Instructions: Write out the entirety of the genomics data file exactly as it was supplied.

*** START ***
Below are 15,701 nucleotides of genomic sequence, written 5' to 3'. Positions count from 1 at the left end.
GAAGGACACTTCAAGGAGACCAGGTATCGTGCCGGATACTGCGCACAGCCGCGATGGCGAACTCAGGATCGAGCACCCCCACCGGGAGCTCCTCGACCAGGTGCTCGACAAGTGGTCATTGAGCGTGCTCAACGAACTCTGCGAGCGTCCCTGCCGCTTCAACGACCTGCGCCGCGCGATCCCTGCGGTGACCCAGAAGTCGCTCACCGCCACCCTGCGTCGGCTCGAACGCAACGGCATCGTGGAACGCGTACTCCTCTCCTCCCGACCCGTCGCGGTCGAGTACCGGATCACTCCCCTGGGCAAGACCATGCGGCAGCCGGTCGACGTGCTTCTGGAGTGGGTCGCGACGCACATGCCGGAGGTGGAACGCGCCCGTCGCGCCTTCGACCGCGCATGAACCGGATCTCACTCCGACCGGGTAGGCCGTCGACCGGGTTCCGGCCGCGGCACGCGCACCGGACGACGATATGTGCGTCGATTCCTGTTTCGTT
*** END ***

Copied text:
Below are 15,701 nucleotides of genomic sequence, written 5' to 3'. Positions count from 1 at the left end.
GAAGGACACTTCAAGGAGACCAGGTATCGTGCCGGATACTGCGCACAGCCGCGATGGCGAACTCAGGATCGAGCACCCCCACCGGGAGCTCCTCGACCAGGTGCTCGACAAGTGGTCATTGAGCGTGCTCAACGAACTCTGCGAGCGTCCCTGCCGCTTCAACGACCTGCGCCGCGCGATCCCTGCGGTGACCCAGAAGTCGCTCACCGCCACCCTGCGTCGGCTCGAACGCAACGGCATCGTGGAACGCGTACTCCTCTCCTCCCGACCCGTCGCGGTCGAGTACCGGATCACTCCCCTGGGCAAGACCATGCGGCAGCCGGTCGACGTGCTTCTGGAGTGGGTCGCGACGCACATGCCGGAGGTGGAACGCGCCCGTCGCGCCTTCGACCGCGCATGAACCGGATCTCACTCCGACCGGGTAGGCCGTCGACCGGGTTCCGGCCGCGGCACGCGCACCGGACGACGATATGTGCGTCGATTCCTGTTTCGTT